Until recently, the far-right, alt-right and incels were not on the radar of policymakers. With a range of counter-competing and in some cases reciprocal radicalisation becoming the norm, the Drive project uniquely allows the project team to explore the synergies between diverse kinds of radicalisation based on an understanding of local area experiences. In this regard, we are interested in identity politics, intergenerational change, the idea of space and belonging associated with it, and the complex generalisable relationship between the extremism put forward by elements of the far right and the extremism put forward by elements of Jihadis because both sets of outcomes are not independent of the same social structural factors. Both sets of groups are looking for something beyond their own experience to buy in to, to believe in, and to support. In some cases, by whatever means necessary.
Having looked at this question for the last twenty years, the most important point is the issue of belonging. Unless young people have a sense of belonging, they do not have a sense of purpose. By not having a sense of purpose, they are easily distracted and persuaded, especially if they are young and impressionable. And then they face issues of being stuck in an echo chamber of negativity that becomes an added risk factor.
It is from these situations that we find the young people making the analytical and conceptual leap from holding frustrated grievances to enacting solutions to their problems through violence. While society considers their acts of violence as the problem, for the young people implicated, their actions are the solution. What compounds a lot of this is the unidirectional thinking on the part of states and supranational bodies which adhere to a top-down agenda based on the idea that the problem is inherited within a particular faith and the ideal would be to get to a vulnerable individual before radicalisation is operationalised from within.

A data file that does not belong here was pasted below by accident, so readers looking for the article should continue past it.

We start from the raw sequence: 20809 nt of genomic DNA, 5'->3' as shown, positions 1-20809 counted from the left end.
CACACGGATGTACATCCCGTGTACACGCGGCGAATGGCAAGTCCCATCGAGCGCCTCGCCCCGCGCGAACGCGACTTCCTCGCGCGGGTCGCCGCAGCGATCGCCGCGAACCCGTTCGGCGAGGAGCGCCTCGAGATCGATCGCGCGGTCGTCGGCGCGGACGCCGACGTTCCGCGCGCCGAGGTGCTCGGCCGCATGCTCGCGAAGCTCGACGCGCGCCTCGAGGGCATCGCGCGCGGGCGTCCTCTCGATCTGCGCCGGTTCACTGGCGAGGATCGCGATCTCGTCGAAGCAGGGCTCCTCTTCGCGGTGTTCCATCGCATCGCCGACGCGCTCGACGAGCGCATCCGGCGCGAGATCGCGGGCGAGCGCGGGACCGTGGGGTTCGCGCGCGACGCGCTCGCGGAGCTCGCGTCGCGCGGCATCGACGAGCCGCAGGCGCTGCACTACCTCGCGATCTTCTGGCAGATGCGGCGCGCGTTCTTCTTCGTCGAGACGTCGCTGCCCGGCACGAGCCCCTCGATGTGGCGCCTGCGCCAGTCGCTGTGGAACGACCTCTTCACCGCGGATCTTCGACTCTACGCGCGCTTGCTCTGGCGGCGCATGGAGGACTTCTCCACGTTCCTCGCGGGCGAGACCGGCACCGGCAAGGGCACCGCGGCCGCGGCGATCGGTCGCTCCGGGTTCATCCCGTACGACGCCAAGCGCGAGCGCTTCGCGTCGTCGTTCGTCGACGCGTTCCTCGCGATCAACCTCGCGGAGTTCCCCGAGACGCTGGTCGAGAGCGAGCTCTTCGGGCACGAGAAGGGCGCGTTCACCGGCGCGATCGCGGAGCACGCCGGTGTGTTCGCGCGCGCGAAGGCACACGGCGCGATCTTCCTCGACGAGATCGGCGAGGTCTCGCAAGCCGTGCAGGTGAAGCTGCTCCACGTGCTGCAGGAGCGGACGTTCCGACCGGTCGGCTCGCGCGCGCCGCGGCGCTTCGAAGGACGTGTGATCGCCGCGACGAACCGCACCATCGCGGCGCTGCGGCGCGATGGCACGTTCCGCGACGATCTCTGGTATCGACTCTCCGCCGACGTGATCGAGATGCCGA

All this does is enhance and legitimise Islamophobia, in the case of Islamist groups, but it also takes attention away from the genuine everyday realities that face so many people who end up with violent extremism as their solution. The need to understanding the social exclusion dynamic in radicalisation studies is to build solutions that are about looking at society, and not distinguishing these radicals as somehow separate us from the rest of us. They are remarkably like the rest of us but different enough to warrant paying further attention to their particular needs and wants.
The main critique I have of the current counter violent extremism paradigm is that it reproduces Islamophobia. All the tension among groups and individuals that somehow have gone wrong are seen as being due to some internal issues that are unresolvable and that these can be defined as being a result of interpretations of religion and practice. From all of the extensive research, practice and practitioner-oriented experiences, we realise that radicalisation is often an outcome based on everyday social processes.
In parts of the global south, we have instances of not just underdevelopment, inequity, and tribalism but also corruption, cronyism, and militarism and in some cases people who end up being radicalised because it is a form of employment. The far right targets unemployed and impressionable young men and offers them employment opportunities. Many who went from various parts of North Africa to what was the Islamic State did so because they were being offered paid employment, something that was difficult to sustain in places like Tunisia especially, after the events of the Arab Spring.
Overall, we need to take attention away from the fact that radicalisation is akin to someone’s faith somehow going wrong and see it more in the round. Rather, that radicalisation is a concept which aims to elaborate on what tips individuals from various stages of being radicalised and that these are much more about wider societal experiences rather than the more wicked end of the problem that policymakers tend to fixate on due to the urgency of what is seen as the problem and the need to provide solutions in quick response.